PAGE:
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Chelation

Chelation therapy is a medical procedure that involves the administration of chelating agents to remove heavy metals from the body.
Chelation therapy has a long history of use in clinical toxicology, and remains in use for some very specific medical treatments, although it is administered under very careful medical supervision due to various inherent risks.

Chelation therapy must be administered with care as it has a number of possible side effects. Although oral chelating agents are available, for severe heavy metal poisoning chelation may be administered intravenously, which gets the chelating agents directly into the bloodstream. Rapid infusion of chelating agents may damage the kidneys when they flush the heavy metals out of the blood. Metals liberated from the tissues may also enter the brain.

Dimercaptosuccinic acid (DMSA) is used for the treatment of acute lead poisoning in children. Other chelating agents, such as 2,3-dimercaptopropanesulfonic acid (DMPS) and alpha lipoic acid (ALA), are used in conventional and alternative medicine. Some common chelating agents are ethylenediaminetetraacetic acid (EDTA), 2,3-dimercaptopropanesulfonic acid (DMPS). These agents bind to heavy metals in the body and prevent them from binding to other areas such as DNA, where they may form adducts. The chelated heavy metals are then excreted from the body. The chelating process also removes vital nutrients such as vitamins and minerals, therefore these must be supplemented during chelation.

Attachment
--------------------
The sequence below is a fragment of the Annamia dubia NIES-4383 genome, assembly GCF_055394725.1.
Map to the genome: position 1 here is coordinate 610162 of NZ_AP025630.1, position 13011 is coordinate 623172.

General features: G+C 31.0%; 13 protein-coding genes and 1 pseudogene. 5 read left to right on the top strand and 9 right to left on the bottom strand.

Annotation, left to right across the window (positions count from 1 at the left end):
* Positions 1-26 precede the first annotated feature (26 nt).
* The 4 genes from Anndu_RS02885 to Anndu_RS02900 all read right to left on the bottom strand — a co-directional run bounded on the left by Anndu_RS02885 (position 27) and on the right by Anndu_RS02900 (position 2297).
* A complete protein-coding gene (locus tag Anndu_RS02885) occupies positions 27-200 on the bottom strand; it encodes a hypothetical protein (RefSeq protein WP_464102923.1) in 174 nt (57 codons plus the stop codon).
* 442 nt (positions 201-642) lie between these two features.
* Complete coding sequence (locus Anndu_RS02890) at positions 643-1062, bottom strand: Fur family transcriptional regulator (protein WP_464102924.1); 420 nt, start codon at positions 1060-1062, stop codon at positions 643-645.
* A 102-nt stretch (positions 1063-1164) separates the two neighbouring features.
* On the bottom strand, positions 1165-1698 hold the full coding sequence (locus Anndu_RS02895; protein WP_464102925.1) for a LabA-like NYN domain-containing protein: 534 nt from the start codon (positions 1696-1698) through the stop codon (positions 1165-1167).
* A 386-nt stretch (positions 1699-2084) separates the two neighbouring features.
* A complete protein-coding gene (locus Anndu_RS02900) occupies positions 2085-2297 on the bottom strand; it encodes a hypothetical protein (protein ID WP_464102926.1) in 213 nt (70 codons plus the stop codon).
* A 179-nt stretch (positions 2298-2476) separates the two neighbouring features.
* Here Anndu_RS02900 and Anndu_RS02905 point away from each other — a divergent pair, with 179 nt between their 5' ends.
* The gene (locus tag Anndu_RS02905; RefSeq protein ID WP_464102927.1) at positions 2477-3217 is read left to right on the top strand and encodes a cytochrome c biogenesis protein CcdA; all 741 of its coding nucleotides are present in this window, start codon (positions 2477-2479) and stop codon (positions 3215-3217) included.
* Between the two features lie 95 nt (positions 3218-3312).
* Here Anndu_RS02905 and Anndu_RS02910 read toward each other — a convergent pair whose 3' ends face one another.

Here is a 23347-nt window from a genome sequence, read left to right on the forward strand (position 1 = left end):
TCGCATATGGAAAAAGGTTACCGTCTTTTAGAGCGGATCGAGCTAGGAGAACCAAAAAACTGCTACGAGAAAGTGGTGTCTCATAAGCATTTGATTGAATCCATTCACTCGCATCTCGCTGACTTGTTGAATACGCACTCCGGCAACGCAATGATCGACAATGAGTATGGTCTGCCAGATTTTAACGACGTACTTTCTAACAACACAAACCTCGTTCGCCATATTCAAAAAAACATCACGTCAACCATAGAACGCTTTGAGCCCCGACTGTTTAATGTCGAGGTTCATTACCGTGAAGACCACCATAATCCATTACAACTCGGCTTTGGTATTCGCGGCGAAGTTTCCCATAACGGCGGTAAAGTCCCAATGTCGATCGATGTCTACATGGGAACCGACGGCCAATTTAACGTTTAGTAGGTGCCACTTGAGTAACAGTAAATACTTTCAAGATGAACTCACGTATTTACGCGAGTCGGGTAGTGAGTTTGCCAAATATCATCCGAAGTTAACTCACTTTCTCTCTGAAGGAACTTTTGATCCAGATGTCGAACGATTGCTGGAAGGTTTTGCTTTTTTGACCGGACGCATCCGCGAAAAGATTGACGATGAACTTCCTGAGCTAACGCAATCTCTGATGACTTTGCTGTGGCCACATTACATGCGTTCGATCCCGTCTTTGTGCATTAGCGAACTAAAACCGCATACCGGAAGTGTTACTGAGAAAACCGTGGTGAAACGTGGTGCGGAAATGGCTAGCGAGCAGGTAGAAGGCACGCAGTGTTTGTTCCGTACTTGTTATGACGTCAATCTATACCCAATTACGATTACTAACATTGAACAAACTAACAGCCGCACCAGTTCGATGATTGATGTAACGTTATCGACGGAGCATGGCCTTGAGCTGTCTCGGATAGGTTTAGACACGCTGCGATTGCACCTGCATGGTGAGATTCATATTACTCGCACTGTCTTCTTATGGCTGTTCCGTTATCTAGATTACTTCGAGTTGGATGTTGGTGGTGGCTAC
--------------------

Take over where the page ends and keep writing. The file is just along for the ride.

Standard chelating agents are typically in the form of capsules or tablets, but a safer alternative is to use pegylated liquid chelating agents, which have a better safety record and effective outcomes.